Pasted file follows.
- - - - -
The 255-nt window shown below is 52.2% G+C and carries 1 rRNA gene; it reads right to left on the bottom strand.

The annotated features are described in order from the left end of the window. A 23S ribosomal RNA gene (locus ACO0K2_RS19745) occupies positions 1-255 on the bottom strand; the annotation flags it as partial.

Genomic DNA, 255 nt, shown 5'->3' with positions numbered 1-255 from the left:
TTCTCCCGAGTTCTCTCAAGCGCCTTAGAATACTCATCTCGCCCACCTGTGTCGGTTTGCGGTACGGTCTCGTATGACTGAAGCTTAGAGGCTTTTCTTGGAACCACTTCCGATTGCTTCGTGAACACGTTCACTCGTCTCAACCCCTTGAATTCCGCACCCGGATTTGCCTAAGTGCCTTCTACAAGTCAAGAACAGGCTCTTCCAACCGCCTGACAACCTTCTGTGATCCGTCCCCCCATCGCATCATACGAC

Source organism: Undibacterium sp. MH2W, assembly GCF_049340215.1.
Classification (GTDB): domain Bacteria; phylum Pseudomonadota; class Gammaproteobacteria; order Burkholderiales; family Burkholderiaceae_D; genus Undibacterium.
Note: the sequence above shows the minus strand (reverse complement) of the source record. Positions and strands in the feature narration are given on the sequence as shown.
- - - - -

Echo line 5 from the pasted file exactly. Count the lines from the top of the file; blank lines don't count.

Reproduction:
Source organism: Undibacterium sp. MH2W, assembly GCF_049340215.1.